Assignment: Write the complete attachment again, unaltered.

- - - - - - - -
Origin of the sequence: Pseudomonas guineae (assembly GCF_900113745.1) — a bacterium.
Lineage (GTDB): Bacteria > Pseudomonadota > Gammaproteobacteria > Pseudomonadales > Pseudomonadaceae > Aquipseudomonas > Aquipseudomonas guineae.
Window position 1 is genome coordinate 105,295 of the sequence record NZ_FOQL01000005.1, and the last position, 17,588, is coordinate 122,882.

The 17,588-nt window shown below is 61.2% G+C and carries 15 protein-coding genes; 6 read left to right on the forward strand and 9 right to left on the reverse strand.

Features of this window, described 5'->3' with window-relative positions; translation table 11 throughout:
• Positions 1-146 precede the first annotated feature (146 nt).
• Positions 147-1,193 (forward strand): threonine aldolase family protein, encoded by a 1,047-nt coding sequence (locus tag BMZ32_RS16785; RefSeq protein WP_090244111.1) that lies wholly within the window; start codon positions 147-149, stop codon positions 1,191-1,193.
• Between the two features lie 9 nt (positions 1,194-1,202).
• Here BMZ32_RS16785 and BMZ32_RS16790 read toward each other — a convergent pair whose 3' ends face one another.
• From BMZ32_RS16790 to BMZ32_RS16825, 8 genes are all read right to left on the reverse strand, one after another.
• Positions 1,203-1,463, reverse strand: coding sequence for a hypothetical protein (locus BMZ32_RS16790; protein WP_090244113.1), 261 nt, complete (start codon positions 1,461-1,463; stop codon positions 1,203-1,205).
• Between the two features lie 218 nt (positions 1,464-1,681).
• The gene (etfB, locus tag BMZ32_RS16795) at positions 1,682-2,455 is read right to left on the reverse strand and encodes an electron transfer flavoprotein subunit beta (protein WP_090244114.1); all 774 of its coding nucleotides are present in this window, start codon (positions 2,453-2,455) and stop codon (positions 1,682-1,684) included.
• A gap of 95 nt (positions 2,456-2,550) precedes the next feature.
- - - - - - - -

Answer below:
Origin of the sequence: Pseudomonas guineae (assembly GCF_900113745.1) — a bacterium.
Lineage (GTDB): Bacteria > Pseudomonadota > Gammaproteobacteria > Pseudomonadales > Pseudomonadaceae > Aquipseudomonas > Aquipseudomonas guineae.
Window position 1 is genome coordinate 105,295 of the sequence record NZ_FOQL01000005.1, and the last position, 17,588, is coordinate 122,882.

The 17,588-nt window shown below is 61.2% G+C and carries 15 protein-coding genes; 6 read left to right on the forward strand and 9 right to left on the reverse strand.

Features of this window, described 5'->3' with window-relative positions; translation table 11 throughout:
• Positions 1-146 precede the first annotated feature (146 nt).
• Positions 147-1,193 (forward strand): threonine aldolase family protein, encoded by a 1,047-nt coding sequence (locus tag BMZ32_RS16785; RefSeq protein WP_090244111.1) that lies wholly within the window; start codon positions 147-149, stop codon positions 1,191-1,193.
• Between the two features lie 9 nt (positions 1,194-1,202).
• Here BMZ32_RS16785 and BMZ32_RS16790 read toward each other — a convergent pair whose 3' ends face one another.
• From BMZ32_RS16790 to BMZ32_RS16825, 8 genes are all read right to left on the reverse strand, one after another.
• Positions 1,203-1,463, reverse strand: coding sequence for a hypothetical protein (locus BMZ32_RS16790; protein WP_090244113.1), 261 nt, complete (start codon positions 1,461-1,463; stop codon positions 1,203-1,205).
• Between the two features lie 218 nt (positions 1,464-1,681).
• The gene (etfB, locus tag BMZ32_RS16795) at positions 1,682-2,455 is read right to left on the reverse strand and encodes an electron transfer flavoprotein subunit beta (protein WP_090244114.1); all 774 of its coding nucleotides are present in this window, start codon (positions 2,453-2,455) and stop codon (positions 1,682-1,684) included.
• A gap of 95 nt (positions 2,456-2,550) precedes the next feature.